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Re: [CSS3] Flexible Flow Module, proposal.

From: Giovanni Campagna <scampa.giovanni@gmail.com>
Date: Mon, 13 Apr 2009 11:01:12 +0200
Message-ID: <65307430904130201j4f7aff1ancf925e7db28bd9c9@mail.gmail.com>
To: robert@ocallahan.org
Cc: Andrew Fedoniouk <news@terrainformatica.com>, David Hyatt <hyatt@apple.com>, www-style <www-style@w3.org>
2009/4/13 Robert O'Callahan <robert@ocallahan.org>:
> On Mon, Apr 13, 2009 at 2:09 PM, Andrew Fedoniouk
> <news@terrainformatica.com> wrote:
>>
>> But why do you need that box-flex there?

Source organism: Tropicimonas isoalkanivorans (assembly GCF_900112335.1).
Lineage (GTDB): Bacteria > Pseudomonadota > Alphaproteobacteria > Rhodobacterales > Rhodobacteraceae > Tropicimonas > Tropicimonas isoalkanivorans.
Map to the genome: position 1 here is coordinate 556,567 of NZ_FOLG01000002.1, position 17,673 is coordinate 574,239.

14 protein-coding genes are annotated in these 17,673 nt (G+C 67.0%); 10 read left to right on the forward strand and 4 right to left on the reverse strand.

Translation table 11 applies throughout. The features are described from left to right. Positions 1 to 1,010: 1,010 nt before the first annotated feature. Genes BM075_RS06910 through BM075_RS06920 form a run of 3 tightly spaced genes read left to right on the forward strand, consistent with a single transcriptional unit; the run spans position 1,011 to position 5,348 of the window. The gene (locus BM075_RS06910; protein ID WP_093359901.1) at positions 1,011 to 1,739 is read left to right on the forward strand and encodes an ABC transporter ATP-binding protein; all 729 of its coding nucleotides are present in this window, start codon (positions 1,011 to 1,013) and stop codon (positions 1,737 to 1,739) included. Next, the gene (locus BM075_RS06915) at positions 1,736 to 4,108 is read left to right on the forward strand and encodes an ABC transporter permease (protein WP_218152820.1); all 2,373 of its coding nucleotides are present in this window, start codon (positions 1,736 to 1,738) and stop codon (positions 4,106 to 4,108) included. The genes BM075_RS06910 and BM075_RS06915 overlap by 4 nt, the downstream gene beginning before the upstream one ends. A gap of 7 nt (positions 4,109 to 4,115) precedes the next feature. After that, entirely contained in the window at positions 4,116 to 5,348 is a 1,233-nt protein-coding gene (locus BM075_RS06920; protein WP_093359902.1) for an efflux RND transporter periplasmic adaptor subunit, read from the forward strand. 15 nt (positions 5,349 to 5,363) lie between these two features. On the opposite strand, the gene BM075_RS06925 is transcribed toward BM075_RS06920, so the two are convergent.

>>
>> As far as I understand that is the case for the calc() then:
>>
>> #A { width: calc(200px + (100% - 300px) / 2); }
>> #B { width: calc(100px + (100% - 300px) / 2); }
>>
>> Flexes are needed when you want to take intrinsic widths or min/max
>> constraints into account.
>
> I don't think you can use percentages in calc() that way. Even if you could,
> trying to write it out using calc that way requires knowing the desired
> width and flex of all children to write the rule for each child. It would
> totally fail if you don't know what the markup is.

The only reason to use calc() is percentage, and percentages are
supported for sure (I once asked about that sentence "when em units
are computed", Bert answered that calc() computes to calc(<absolute> +
<percentage>)). If you wanted to sum em and cm, or pt and px, you
could do the calculation manually, since you know the conversion
factors.
Received on Monday, 13 April 2009 09:01:52 GMT

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